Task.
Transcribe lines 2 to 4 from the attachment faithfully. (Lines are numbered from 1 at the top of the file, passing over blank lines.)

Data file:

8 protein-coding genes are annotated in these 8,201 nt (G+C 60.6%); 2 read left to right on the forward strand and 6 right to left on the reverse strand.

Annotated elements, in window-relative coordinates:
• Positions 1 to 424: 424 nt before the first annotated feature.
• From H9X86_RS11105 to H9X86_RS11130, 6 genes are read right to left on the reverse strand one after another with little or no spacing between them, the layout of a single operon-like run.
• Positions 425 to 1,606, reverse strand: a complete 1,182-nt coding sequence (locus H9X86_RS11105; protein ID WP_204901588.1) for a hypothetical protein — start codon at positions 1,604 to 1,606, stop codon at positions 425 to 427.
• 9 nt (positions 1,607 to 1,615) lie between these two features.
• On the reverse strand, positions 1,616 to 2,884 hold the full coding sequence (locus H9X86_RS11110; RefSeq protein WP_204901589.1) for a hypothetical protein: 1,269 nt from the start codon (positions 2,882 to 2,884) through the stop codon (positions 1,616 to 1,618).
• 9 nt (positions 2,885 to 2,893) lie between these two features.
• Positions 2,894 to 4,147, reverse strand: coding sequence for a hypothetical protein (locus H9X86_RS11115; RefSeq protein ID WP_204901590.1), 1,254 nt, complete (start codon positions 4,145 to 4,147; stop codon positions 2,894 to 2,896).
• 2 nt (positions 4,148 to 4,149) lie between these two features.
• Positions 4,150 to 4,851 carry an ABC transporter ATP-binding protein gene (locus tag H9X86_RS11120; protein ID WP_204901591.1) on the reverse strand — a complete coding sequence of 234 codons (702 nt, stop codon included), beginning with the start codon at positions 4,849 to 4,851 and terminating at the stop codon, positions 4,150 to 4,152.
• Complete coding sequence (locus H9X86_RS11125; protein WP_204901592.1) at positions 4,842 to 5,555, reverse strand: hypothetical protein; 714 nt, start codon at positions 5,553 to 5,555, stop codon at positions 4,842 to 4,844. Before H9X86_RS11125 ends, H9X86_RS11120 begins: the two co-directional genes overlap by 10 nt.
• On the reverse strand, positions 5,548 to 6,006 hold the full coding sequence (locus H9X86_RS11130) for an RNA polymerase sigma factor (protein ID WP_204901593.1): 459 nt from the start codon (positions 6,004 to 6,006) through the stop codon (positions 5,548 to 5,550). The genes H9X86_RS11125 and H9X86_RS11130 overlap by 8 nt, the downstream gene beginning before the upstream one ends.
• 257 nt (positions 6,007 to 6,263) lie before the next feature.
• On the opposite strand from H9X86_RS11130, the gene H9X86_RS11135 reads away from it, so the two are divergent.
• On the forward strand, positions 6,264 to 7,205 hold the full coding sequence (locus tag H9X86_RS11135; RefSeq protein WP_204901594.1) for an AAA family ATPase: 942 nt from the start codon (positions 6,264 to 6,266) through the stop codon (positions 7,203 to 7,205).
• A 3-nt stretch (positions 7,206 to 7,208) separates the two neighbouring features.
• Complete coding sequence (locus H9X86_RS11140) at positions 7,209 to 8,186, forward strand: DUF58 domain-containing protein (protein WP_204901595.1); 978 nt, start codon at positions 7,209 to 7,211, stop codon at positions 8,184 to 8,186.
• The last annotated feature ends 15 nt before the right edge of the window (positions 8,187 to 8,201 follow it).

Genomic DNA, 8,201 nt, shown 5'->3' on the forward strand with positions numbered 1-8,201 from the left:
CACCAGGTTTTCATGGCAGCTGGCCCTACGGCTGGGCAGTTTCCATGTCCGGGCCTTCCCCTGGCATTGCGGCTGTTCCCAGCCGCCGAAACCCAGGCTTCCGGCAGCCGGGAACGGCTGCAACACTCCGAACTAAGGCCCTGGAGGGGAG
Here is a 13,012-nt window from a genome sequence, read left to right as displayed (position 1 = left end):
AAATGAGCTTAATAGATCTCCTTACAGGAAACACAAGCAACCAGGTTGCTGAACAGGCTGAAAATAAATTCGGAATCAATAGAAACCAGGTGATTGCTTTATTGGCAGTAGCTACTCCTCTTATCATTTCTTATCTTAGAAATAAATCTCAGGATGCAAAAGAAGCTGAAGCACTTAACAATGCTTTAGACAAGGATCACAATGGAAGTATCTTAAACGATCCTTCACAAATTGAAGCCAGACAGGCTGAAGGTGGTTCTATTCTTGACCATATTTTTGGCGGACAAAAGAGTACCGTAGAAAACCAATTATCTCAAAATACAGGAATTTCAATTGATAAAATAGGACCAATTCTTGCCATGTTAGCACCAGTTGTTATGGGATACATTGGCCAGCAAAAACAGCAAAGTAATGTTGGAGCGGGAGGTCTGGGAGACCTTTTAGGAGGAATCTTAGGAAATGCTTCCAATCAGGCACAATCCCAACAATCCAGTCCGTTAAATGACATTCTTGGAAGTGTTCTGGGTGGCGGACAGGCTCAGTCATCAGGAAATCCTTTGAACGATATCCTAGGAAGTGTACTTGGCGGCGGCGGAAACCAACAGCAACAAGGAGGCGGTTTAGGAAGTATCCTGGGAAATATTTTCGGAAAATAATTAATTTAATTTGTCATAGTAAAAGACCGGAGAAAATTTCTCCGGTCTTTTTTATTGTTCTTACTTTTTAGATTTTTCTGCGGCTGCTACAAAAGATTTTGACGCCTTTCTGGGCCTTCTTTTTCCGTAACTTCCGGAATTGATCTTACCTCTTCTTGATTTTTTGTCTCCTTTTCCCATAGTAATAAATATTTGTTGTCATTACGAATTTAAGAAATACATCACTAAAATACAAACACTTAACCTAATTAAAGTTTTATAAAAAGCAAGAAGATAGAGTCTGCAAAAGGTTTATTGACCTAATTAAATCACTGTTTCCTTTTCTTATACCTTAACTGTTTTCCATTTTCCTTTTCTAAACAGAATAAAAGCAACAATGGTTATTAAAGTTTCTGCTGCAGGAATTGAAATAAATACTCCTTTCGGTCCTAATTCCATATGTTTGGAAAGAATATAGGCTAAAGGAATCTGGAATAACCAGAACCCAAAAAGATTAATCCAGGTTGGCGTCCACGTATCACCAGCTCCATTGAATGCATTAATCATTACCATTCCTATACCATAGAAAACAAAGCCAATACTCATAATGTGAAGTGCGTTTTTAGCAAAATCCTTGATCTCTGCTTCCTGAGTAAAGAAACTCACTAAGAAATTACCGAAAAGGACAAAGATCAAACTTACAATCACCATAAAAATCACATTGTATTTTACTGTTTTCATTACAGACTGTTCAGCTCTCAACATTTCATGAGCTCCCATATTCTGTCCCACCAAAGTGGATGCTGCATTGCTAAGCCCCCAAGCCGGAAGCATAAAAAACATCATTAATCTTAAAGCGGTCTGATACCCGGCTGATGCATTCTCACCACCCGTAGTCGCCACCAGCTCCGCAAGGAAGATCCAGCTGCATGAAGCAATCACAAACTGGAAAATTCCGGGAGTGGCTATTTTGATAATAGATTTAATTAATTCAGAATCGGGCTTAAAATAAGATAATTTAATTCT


Annotated elements, in window-relative coordinates:
• Positions 1 to 424: 424 nt before the first annotated feature.
• From H9X86_RS11105 to H9X86_RS11130, 6 genes are read right to left on the reverse strand one after another with little or no spacing between them, the layout of a single operon-like run.